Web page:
Supervisors Kill Deal for Schools Site

By Sandhya Somashekhar
Washington Post Staff Writer
Thursday, July 3, 2008

The Loudoun County Board of Supervisors voted Tuesday to reject a request by the school district to buy 174 acres in Ashburn to build three schools, saying that the deal struck by school officials was too costly and that the process for buying land for schools was flawed.

School district officials had agreed to pay $11.5 million for the property. But the county's assessor had estimated that the land was worth dramatically less, $2.6 million. Supervisors also said they were troubled that the district's offer included a $2 million bump to sweeten the pot for the owner. They ordered the school district to return to the owner and renegotiate the price.

But school district officials said the assessor has underestimated the market value of the property. They said the land was a good value, partly because it would provide the economy of scale of building three schools on a single site. They said that by paying $2 million more than their appraiser's estimate, the county would avoid having to condemn the property against the owner's will, an expensive legal maneuver.

"I'm disappointed," said Sam C. Adamo, director of planning and legislative services for Loudoun schools. Because Tuesday's vote requires the school district to pull out of a contract, "I think it's going to have a really significant impact on our ability to purchase land in the future," he said.

The dispute is the most recent in a string of disagreements between the school district and the county board, which holds the purse strings. County officials also criticized the School Board this year for requesting a $117 million funding increase in the face of one of the tightest county budgets in decades.

County officials have also been frustrated with the cost of the schools being built by the district, which expects to add as many as 18 schools over the next six years to keep up with enrollment growth. The 50,000-student district expands by about 3,000 students each year, enough to virtually fill an elementary school, middle school and high school.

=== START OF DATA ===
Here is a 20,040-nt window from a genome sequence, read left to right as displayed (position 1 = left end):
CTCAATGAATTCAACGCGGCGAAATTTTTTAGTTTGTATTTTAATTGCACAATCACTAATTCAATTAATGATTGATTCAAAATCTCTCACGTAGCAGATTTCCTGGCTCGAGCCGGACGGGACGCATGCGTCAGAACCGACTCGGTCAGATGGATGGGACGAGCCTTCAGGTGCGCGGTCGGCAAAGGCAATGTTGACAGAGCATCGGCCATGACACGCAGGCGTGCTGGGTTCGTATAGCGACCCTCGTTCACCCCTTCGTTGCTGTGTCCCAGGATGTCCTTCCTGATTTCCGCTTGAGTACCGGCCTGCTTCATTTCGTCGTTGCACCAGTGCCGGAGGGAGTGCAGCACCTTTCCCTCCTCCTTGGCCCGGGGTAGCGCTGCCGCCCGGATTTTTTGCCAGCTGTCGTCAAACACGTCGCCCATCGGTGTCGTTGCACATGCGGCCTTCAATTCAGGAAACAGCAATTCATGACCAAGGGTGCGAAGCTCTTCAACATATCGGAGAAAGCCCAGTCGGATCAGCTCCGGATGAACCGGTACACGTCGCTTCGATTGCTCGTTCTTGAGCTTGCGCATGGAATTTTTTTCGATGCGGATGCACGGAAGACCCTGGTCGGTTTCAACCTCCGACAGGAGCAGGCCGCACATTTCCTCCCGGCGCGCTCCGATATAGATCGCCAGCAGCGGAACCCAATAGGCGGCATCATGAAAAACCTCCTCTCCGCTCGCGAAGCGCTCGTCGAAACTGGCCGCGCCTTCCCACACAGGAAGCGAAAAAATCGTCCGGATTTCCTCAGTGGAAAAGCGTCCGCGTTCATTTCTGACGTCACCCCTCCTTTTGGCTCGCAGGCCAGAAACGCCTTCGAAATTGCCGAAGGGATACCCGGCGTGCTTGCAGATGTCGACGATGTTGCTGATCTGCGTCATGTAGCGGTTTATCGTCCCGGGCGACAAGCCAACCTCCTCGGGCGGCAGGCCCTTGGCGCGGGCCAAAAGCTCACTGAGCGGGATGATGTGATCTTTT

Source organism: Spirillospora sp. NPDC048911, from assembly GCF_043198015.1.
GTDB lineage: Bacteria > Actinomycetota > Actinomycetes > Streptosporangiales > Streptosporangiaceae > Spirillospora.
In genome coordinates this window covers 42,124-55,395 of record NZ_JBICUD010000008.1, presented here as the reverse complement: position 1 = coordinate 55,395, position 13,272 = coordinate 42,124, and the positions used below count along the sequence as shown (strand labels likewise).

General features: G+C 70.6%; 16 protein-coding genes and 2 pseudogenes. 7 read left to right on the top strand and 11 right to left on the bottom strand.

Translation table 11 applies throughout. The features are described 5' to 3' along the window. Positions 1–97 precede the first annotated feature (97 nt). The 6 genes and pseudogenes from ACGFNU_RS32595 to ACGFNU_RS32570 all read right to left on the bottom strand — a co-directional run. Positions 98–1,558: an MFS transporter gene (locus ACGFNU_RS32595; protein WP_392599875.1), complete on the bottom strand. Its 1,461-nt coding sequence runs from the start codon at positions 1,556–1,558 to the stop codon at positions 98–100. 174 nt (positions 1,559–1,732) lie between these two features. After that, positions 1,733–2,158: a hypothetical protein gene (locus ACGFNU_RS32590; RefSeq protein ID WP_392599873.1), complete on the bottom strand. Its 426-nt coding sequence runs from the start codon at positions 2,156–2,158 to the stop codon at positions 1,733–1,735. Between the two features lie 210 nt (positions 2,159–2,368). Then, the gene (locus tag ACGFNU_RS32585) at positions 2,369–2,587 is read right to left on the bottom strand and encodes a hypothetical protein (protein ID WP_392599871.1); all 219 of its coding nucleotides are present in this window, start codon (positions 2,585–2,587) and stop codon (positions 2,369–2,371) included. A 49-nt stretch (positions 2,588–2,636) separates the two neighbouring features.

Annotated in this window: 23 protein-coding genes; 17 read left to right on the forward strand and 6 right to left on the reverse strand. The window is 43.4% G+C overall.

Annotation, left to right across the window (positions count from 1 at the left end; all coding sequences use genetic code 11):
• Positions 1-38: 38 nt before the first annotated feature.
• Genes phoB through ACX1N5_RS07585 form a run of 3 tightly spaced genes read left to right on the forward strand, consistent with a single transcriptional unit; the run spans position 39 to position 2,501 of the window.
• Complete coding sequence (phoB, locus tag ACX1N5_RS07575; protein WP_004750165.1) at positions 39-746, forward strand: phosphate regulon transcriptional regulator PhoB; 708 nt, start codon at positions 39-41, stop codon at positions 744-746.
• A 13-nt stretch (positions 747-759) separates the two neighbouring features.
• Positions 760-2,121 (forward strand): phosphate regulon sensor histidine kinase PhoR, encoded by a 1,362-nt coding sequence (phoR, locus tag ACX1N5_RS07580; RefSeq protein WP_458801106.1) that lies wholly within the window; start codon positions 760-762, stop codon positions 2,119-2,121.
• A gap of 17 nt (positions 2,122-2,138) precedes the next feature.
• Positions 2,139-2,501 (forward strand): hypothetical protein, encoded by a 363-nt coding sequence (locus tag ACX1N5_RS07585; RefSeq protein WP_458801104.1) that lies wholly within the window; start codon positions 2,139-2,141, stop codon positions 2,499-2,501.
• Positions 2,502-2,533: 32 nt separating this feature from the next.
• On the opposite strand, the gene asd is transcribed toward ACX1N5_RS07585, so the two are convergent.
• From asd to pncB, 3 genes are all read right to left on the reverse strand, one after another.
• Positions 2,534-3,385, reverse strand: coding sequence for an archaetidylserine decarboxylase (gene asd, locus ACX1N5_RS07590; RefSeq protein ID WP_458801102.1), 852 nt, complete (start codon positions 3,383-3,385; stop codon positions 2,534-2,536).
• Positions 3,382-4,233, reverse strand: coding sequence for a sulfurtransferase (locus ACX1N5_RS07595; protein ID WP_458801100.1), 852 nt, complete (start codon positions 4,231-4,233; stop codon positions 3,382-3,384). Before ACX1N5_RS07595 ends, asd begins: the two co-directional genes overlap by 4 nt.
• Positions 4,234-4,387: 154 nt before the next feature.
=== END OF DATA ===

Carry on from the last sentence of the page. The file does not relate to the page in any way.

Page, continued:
The acrimony comes despite a concerted effort by the supervisors to ease tensions between the two bodies, which have sometimes been at odds over financial issues.

"I have worked very hard to establish a rather positive working environment with the School Board and the school staff, and I hope this action today doesn't poison the well," said Supervisor Jim Burton (I-Mercer).

School Board Chairman Robert F. DuPree Jr. (Dulles) said he also hoped that Tuesday's vote was not a bellwether for future relations.

"The School Board and Board of Supervisors in the past have historically worked together well," he said. "I hope this is just a one-time deviation from that pattern and does not signal something is terminally broken in the relationship."

Also Tuesday, the board voted to take an inventory of the available properties across the county that might be suitable for schools. The hope, they said, was to provide more information to Loudoun residents and to the board, which they said is often informed about land purchases at the last minute.

Supervisor Andrea McGimsey (D-Potomac) said she was troubled by what she said was a pattern of difficulties in acquiring land for schools. In a memo to her fellow supervisors Tuesday, she noted several controversies, including a dispute in Purcellville over a proposed high school. The Virginia Supreme Court is deciding whether the school district can build Woodgrove High School near the town against its wishes.

"I am not questioning whether we should or should not have bought the parcels involved above," she wrote. "These controversies have, however, made me think hard about my role and accountability to the taxpayers and students of Loudoun County."

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